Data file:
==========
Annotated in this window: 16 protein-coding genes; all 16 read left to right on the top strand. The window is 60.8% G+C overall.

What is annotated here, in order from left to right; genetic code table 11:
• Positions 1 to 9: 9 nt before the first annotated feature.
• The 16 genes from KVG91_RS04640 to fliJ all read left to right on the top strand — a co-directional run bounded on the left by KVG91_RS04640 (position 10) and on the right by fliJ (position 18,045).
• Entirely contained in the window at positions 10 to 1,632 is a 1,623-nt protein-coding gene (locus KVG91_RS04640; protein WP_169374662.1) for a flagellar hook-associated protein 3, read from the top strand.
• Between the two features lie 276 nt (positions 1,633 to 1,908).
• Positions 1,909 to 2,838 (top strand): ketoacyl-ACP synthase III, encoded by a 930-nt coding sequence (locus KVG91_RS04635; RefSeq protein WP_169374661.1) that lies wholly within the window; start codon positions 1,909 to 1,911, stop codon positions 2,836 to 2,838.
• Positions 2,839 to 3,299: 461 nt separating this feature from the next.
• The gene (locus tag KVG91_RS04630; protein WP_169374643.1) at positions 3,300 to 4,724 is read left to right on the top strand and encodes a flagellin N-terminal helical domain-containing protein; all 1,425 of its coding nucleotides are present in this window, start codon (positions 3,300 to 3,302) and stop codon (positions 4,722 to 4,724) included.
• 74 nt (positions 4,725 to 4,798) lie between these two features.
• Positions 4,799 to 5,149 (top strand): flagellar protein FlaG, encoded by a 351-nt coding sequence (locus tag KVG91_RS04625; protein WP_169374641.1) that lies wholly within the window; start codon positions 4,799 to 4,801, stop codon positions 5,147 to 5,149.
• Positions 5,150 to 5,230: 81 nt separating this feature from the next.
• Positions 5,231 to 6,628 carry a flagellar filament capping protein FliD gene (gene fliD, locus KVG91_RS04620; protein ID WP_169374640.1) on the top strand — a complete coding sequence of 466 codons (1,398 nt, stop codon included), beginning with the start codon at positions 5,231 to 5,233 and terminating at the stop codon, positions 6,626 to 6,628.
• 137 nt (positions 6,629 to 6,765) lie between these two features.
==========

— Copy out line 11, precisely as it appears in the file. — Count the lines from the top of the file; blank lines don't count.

• Positions 4,799 to 5,149 (top strand): flagellar protein FlaG, encoded by a 351-nt coding sequence (locus tag KVG91_RS04625; protein WP_169374641.1) that lies wholly within the window; start codon positions 4,799 to 4,801, stop codon positions 5,147 to 5,149.